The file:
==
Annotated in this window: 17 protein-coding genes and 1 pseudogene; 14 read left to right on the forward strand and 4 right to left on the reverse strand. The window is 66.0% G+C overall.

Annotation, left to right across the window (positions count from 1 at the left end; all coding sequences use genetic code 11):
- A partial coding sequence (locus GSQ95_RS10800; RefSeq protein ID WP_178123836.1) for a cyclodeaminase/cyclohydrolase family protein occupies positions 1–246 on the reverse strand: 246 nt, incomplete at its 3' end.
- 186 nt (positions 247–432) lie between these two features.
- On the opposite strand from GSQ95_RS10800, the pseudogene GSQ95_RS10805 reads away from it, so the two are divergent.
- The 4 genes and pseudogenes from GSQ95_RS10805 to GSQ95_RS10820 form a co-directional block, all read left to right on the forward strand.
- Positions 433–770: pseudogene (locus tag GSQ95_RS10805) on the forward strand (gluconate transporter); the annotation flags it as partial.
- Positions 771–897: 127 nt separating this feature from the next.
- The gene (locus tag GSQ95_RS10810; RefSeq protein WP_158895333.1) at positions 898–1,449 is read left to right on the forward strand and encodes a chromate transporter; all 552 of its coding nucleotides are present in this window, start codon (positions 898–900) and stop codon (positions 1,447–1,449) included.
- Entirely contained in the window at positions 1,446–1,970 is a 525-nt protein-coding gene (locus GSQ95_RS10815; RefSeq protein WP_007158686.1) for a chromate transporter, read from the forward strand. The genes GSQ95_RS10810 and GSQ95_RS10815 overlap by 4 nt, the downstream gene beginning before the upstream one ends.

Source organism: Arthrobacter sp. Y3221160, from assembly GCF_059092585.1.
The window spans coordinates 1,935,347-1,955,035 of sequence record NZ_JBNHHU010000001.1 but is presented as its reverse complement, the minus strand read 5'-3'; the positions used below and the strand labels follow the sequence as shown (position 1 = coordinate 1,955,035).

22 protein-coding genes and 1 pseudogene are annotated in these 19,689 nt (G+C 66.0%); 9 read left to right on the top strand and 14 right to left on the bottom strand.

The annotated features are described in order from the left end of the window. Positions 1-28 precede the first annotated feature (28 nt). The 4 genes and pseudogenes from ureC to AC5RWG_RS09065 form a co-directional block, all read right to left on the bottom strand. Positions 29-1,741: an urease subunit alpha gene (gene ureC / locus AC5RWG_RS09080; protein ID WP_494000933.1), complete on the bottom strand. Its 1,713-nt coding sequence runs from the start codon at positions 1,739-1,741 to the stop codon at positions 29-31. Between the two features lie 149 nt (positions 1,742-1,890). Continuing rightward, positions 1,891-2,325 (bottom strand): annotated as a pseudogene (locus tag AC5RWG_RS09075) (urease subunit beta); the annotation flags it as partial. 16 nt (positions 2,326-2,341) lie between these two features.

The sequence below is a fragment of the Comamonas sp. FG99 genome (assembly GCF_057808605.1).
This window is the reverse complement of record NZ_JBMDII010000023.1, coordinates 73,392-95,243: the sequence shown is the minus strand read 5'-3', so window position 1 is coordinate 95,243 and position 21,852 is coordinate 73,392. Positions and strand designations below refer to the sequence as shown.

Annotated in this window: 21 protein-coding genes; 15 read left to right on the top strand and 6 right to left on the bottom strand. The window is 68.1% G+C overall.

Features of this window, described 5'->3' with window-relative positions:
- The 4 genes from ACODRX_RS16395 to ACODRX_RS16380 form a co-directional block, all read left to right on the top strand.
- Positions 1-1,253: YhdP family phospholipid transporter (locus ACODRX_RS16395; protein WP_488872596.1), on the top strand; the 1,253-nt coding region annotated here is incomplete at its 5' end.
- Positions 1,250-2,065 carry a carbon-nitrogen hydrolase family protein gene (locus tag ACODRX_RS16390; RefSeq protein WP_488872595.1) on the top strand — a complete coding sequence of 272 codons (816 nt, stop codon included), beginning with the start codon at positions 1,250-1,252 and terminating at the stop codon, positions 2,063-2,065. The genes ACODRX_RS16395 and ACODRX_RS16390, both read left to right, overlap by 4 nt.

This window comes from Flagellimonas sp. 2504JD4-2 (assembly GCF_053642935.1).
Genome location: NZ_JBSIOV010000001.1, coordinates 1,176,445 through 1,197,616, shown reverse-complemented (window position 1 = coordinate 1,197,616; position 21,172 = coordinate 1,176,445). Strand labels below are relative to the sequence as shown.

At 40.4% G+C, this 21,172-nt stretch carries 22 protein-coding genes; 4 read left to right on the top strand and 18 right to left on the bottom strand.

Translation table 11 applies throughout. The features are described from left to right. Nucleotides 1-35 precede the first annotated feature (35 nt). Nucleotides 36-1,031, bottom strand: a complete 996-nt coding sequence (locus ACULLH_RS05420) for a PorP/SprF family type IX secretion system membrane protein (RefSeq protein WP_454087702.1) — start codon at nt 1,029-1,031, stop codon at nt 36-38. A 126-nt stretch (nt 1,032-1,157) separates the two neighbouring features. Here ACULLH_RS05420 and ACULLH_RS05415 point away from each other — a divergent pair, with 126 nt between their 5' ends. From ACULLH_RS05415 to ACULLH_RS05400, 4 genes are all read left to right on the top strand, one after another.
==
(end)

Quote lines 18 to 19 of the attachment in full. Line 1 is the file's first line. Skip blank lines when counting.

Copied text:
Features of this window, described 5'->3' with window-relative positions:
- The 4 genes from ACODRX_RS16395 to ACODRX_RS16380 form a co-directional block, all read left to right on the top strand.